Of particular importance, this should include dispelling common and persistent misconceptions in health care related to race that continue to influence care delivery, such as the racist myth that Black people have higher pain tolerance.
Prioritize the following topics (non-exhaustive) during educational opportunities: health disparities, cultural humility, implicit and explicit bias, systemic racism in health care, social determinants of health, and LGBTQ+ health awareness including gender expression and sexual identity. Consult the following resources to inform how you work with staff on developing their knowledge, skills, and attitudes:
To sustain and evolve cultural humility, leaders must center the voices of marginalized and vulnerable groups—across patients, staff, and the community. Clinicians and administrative leaders often do not reflect the communities they serve or even the diversity of their workforce. When those in power do not understand the experience of marginalized communities, they cannot make decisions that advance equity. To elevate these voices:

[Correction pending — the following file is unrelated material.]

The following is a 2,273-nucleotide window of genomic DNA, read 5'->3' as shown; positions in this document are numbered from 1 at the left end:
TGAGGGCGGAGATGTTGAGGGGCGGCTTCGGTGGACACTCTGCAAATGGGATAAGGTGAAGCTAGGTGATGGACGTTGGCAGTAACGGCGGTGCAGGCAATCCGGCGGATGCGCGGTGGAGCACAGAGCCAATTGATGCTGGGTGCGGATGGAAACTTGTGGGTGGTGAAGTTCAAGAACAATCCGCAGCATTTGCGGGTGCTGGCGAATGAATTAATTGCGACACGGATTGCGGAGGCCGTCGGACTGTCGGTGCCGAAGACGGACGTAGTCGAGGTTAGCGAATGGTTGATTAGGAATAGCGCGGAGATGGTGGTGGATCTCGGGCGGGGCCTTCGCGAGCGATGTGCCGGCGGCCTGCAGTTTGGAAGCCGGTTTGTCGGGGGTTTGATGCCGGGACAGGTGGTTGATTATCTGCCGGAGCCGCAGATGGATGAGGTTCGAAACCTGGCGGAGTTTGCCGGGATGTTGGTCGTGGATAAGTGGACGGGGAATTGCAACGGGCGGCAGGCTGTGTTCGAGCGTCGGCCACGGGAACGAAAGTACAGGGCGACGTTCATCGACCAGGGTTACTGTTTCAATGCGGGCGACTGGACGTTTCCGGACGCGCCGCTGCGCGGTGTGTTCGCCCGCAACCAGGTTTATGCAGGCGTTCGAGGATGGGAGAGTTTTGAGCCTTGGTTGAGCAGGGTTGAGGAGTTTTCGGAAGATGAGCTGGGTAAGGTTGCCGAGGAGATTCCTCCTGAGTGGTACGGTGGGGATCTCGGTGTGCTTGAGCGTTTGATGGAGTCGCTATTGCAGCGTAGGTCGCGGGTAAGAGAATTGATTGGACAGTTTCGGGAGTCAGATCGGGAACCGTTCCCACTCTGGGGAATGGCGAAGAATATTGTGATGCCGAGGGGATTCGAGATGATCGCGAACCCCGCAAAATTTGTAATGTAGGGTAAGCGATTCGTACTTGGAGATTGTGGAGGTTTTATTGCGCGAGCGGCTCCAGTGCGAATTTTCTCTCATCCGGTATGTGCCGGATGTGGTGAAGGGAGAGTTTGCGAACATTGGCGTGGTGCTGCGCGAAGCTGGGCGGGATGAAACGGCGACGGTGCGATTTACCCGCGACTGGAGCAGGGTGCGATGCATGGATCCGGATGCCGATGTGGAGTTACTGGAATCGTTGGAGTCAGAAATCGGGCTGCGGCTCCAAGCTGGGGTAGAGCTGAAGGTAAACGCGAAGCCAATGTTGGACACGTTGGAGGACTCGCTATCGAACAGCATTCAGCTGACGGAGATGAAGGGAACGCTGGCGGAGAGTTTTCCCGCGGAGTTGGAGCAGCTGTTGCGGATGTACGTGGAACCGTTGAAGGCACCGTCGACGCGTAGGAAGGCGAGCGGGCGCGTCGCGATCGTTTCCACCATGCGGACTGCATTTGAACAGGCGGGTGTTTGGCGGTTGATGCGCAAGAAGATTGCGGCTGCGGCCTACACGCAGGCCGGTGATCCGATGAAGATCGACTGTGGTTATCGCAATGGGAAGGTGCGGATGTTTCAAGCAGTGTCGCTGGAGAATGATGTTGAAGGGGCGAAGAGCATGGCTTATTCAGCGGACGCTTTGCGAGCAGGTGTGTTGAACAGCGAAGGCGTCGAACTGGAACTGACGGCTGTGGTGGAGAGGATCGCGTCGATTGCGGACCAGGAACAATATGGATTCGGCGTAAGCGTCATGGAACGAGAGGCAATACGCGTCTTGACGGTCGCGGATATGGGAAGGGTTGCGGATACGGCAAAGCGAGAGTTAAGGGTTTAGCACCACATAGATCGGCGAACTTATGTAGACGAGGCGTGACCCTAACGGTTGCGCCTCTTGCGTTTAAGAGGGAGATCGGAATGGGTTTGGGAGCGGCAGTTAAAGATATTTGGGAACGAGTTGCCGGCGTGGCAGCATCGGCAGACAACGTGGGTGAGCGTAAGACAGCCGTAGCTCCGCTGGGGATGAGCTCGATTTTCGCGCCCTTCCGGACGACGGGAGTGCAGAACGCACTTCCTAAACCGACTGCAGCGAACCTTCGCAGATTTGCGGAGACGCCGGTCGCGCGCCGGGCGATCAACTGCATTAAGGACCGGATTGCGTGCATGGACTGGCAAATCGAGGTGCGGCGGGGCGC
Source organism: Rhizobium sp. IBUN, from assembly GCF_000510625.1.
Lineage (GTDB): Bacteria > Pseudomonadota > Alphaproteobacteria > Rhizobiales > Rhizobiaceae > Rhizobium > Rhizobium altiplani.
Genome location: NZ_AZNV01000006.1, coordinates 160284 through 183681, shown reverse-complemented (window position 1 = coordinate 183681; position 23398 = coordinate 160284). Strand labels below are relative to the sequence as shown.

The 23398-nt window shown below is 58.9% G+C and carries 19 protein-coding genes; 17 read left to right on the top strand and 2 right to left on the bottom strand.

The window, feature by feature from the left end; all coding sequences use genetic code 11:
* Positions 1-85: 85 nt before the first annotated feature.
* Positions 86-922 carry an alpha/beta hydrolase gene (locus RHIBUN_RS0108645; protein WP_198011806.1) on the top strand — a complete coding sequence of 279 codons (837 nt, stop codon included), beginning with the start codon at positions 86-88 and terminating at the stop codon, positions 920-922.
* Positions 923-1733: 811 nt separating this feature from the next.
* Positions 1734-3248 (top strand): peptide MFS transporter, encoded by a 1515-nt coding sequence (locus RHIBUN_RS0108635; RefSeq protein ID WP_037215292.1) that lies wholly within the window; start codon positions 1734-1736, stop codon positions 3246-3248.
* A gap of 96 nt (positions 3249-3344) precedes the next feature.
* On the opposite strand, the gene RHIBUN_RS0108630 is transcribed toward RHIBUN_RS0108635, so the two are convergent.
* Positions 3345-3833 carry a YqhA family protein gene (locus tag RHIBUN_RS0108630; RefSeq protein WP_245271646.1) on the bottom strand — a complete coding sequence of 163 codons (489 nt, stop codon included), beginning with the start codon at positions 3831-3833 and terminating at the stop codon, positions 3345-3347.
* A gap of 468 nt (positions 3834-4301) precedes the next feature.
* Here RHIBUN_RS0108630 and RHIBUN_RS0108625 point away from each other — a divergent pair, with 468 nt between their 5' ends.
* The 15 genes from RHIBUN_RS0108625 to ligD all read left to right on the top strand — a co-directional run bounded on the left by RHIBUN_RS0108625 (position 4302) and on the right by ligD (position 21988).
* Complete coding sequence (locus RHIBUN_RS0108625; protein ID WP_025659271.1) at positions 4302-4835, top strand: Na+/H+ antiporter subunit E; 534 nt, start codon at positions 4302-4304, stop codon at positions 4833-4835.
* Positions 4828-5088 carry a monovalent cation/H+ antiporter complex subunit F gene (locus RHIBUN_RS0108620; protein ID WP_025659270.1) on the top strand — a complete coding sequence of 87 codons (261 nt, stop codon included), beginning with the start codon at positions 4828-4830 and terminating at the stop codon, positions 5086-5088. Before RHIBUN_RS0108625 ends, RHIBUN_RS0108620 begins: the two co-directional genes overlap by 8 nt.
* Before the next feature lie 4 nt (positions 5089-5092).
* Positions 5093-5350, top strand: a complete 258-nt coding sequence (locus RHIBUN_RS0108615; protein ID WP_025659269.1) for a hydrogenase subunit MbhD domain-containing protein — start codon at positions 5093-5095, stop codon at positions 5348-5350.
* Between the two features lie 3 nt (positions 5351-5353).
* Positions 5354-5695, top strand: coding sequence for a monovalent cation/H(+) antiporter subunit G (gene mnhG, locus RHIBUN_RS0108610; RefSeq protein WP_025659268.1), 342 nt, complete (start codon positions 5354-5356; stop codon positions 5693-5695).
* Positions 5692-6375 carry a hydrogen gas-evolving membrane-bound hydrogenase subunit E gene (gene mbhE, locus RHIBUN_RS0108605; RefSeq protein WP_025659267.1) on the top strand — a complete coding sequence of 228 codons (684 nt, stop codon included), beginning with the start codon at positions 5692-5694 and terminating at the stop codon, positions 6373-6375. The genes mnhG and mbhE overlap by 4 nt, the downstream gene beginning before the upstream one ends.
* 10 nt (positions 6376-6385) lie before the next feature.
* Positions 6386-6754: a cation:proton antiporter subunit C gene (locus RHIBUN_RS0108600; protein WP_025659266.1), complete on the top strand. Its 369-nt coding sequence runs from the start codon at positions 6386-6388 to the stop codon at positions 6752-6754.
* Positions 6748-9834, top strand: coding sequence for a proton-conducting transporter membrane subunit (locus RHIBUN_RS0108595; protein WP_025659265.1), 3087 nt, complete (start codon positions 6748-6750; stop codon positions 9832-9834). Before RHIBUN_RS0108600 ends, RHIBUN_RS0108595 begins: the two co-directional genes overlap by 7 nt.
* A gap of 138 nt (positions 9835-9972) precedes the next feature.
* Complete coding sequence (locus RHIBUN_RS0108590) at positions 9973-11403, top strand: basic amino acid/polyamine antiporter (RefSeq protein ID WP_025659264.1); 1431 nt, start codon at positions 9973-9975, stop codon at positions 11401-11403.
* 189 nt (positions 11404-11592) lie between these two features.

These groups can only be as effective as the power and voice they are given in decision-making for the health system. Ensure that executives sponsor these groups and that they have resources to effect meaningful change. Additionally, audit your existing internal councils that have purview over patient experience, care quality, population health, and care innovation, and ensure there is diverse representation within those groups.
Engendering cultural humility across an organization, the workforce, and within each staff member can be a complex and sometimes overwhelming process. Setbacks and missteps are natural, so champions of equity must regularly evaluate progress, reflect, gather more input, learn from missteps and failures, and make necessary changes over time.
As one progresses on what is a lifelong journey of cultural humility, consider the two next-level approaches detailed below.